Chicago Sun-Times


Early days in U.S. were made easier by mentors — memories he brings to role as Sox’ bench coach

- Twitter: @MDGonzales MARK GONZALES

GLENDALE, Ariz. — On his second day in the United States, Charlie Montoyo, then 17, got lost for three hours in San Jose, California, after looking for food, saddled with the reality of not speaking a word of English and with cellphones not yet in existence.

Learning English wasn’t just one of the conditions of the scholarshi­p program that brought Montoyo from his native Puerto Rico — it was essential for him and the other Latin American prospects in the program to survive on the baseball field and in the real world.

“I relate pretty good to all the kids who come to the States and don’t speak English,” Montoyo said. “I know it’s not easy.”

Now 57, Montoyo reflects fondly on three key figures who helped him adjust quickly to become an effective communicat­or and sustain a 37-year pro career that includes his current role as the White Sox’ bench coach.

The first was the late Don Odermann, a stockbroke­r and former Peace Corps worker who operated the Latin Athletes Education Fund. The program provided partial scholarshi­ps for young Latinos to pursue an education as well as a baseball career. Odermann’s program produced major-leaguers Moises Alou, Jose Bautista, Rafael Bournigal, Bien Figueroa and Montoyo, as well as law enforcemen­t and government officials.

“He’s an angel to me and other guys,” Montoyo said of Odermann, who passed away in 2017 at age 72. “I’m here because of him.”

Montoyo was spotted in a youth tournament in Venezuela. He had intended to play semi-pro ball with the hope of signing with a team before Odermann showed up and offered scholarshi­p money.

Montoyo had spent only three days outside Latin America — in New York for a tournament — before continuing his amateur career at De Anza Junior College in Cupertino, California.

“I stayed in my parents’ bedroom the night before I left,” he said. “It wasn’t easy to fly from Puerto Rico, stopping in Dallas and flying to San Jose without speaking English.”

He was greeted at the airport by De Anza coach and former majorleagu­e shortstop Ed Bressoud, who helped him develop into an all- conference infielder and hosted him for the spring quarter.

“When he picked me up at the airport, I had no idea what he was talking about,” Montoyo recalled.

The biggest adjustment came soon after Bressoud dropped Montoyo off at the Obenour house. Father Dave was De Anza’s head athletic trainer. The Obenours left for a Sunday chore, informing Montoyo there was food in the house, but Montoyo elected to look for a McDonald’s, only to get lost trying to return.

“Well, he knew about McDonald’s,” Dave Obenour joked in a phone interview. “Charlie liked my wife Margaret’s Italian food. And we taught Charlie how to use the washer and dryer.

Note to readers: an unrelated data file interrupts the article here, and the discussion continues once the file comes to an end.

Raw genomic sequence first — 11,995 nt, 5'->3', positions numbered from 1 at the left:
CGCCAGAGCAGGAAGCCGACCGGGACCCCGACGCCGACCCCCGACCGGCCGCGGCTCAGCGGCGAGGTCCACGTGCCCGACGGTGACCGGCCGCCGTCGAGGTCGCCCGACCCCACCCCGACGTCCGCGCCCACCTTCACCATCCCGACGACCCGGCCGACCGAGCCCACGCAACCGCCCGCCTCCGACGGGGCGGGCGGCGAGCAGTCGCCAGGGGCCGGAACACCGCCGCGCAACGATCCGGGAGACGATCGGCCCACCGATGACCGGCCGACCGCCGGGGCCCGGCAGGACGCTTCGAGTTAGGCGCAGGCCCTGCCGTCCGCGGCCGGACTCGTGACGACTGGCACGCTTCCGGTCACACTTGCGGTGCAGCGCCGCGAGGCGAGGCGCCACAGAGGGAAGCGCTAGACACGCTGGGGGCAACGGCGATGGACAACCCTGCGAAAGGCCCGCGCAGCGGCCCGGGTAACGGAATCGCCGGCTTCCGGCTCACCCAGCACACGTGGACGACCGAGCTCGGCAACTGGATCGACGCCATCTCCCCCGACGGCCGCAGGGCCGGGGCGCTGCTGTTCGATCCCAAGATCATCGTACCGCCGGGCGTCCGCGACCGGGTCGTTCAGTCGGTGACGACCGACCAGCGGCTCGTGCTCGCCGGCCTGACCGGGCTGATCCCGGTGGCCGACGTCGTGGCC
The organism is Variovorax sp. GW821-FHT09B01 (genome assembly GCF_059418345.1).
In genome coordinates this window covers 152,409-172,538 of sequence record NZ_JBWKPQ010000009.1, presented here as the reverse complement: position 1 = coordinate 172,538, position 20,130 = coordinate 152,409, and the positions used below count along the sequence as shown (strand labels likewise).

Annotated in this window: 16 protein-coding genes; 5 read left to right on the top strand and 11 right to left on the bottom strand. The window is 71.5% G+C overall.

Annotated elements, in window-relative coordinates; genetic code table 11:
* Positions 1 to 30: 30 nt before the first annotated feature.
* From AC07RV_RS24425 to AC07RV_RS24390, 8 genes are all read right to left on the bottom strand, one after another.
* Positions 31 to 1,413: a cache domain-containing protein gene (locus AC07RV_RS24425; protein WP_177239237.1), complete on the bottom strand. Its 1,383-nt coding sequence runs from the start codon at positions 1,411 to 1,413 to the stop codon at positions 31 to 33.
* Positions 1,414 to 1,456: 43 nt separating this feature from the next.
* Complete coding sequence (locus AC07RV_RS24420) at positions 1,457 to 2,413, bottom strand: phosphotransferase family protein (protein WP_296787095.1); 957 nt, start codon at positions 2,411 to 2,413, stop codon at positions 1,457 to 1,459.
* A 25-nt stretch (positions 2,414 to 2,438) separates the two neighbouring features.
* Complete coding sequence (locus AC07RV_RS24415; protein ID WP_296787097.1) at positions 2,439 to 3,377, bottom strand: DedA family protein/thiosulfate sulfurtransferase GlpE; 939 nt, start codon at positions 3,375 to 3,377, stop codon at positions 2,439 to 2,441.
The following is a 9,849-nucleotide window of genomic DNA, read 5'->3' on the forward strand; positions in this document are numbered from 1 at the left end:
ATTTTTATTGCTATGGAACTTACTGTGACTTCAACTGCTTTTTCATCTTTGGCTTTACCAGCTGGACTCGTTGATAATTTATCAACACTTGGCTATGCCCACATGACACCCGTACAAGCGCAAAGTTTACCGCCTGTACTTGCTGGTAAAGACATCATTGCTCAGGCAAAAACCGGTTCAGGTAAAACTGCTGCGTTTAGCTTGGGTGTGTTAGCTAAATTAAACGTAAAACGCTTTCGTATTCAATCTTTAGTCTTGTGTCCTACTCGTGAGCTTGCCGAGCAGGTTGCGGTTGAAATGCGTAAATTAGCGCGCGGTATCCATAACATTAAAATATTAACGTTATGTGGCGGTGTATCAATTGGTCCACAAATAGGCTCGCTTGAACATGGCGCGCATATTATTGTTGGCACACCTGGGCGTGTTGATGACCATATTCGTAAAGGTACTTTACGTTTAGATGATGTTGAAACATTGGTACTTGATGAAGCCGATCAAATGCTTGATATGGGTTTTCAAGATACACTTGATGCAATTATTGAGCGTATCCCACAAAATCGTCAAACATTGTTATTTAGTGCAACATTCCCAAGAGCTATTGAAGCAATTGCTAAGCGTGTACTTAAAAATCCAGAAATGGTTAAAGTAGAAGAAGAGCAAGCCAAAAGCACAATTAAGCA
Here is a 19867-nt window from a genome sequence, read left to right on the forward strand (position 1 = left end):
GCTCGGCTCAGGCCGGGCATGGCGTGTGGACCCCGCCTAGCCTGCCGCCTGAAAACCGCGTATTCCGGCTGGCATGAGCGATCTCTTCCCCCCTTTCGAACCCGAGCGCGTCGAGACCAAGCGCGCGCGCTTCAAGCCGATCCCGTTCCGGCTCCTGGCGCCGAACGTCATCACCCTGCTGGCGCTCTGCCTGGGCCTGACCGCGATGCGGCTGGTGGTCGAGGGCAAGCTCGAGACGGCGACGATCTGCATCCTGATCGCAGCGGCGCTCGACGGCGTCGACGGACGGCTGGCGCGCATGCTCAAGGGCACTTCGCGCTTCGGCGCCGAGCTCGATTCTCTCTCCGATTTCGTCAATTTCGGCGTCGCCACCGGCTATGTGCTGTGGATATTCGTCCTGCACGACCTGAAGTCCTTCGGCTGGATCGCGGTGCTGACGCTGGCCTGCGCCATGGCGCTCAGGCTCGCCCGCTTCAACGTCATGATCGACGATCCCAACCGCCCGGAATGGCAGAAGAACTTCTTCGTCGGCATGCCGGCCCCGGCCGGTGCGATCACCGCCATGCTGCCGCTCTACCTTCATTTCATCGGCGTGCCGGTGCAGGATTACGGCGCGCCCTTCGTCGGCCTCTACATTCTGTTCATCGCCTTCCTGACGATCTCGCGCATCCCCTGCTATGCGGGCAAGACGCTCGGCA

“He has been extremely appreciati­ve of the time he lived here.”

Obenour’s oldest son, Cory, was taking a Spanish class in junior high. Montoyo soon became an unofficial tutor, and Cory did the same for Montoyo with English.

“Was I homesick a little bit? Yes,” said Montoyo, who remains in contact with the Obenours and Odermann’s widow. “But the Obenour family made me so comfortabl­e that it was easy to do the baseball part.”

Montoyo’s popularity swelled to the point where several of his teammates and a few members of the women’s volleyball team provided him with transporta­tion.

“Not having any Latins around helped me learn the language fast,” he said. “That’s what I tell the kids here. If you want to learn the language faster, you’ve got to stay away from your language so you can learn the other one.

“It’s funny because back then, Columbia House used to have the 12 [albums] for one cent. So that’s another avenue [for] how I learned the language, listening to Billy Joel and soul music.”

With the aid of an ESL (English as a second language) course, Montoyo left De Anza a year early to transfer to Louisiana Tech despite being recruited by Santa Clara University (Odermann’s alma mater) and drawing interest from the Rangers.

“[Former Pirates catcher] Junior Ortiz was one of the first ones who told me, ‘You’re going to get to a point that you’re not going to have to think in Spanish anymore to talk English,’ ” Montoyo said. “He was right.”

 ?? JOHN ANTONOFF/SUN-TIMES ?? Like many Latin American players, Charlie Montoyo didn’t speak a lick of English when he first arrived in the States.
JOHN ANTONOFF/SUN-TIMES Like many Latin American players, Charlie Montoyo didn’t speak a lick of English when he first arrived in the States.
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